Dec. 27, 2013 —
Science Daily/Monday Campaigns
It's that time of year. According to a study published in the Journal of Clinical Psychology, 120 million Americans will make New Year's resolutions, with health-related goals like quitting smoking topping the list. Unfortunately, most of those quitters will be puffing away by Groundhog Day.
Instead of encouraging smokers to plan one quit attempt around New Year's, which comes only once a year, experts believe a better strategy would be to follow a New Year's quit with a weekly recommitment to quit that takes advantage of natural weekly cycles.
In a 2013 study published in JAMA Internal Medicine, researchers from San Diego State University, the Santa Fe Institute, The Monday Campaigns and the Johns Hopkins Bloomberg School of Public Health monitored global Google search query logs from 2008 to 2012 in English, French, Chinese, Portuguese, Russian, and Spanish for searches related to quitting, such as "help quit smoking," to examine weekly patterns in smoking cessation contemplations for the first time. The study found that people search about quitting smoking more often early in the week, with the highest query volumes on Mondays. This pattern was consistent across all six languages, suggesting a global predisposition to thinking about quitting smoking early in the week, particularly on Mondays.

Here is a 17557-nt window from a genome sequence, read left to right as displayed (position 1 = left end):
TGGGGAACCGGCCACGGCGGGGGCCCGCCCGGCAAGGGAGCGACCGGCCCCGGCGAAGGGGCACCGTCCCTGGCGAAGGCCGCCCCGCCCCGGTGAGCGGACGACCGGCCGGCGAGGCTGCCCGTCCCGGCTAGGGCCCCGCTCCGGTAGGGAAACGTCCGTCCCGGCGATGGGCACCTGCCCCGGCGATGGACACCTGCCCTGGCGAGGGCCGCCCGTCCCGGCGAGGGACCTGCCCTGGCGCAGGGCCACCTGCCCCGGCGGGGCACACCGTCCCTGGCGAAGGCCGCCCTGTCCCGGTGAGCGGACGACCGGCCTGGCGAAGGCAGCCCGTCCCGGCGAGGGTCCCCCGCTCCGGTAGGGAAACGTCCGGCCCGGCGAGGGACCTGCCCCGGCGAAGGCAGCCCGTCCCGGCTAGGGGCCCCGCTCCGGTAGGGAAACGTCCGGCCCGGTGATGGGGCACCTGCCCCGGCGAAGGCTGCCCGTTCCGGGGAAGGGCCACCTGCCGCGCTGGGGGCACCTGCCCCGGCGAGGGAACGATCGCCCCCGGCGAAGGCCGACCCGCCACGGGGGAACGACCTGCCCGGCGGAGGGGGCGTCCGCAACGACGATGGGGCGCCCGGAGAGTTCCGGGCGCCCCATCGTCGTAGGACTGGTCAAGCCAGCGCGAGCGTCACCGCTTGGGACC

"On New Year's Day, interest in smoking cessation doubles," said the study's lead author, John Ayers of San Diego State University. "But New Year's happens one day a year. Here we're seeing a spike that happens once a week."
Besides catching smokers' attention on Mondays, weekly cues can help people stay on track with their quit attempts. Since it takes an average of seven to 10 quit attempts to succeed, encouraging people to requit or recommit to their quit attempt once a week can reduce the overall time it takes to quit for good.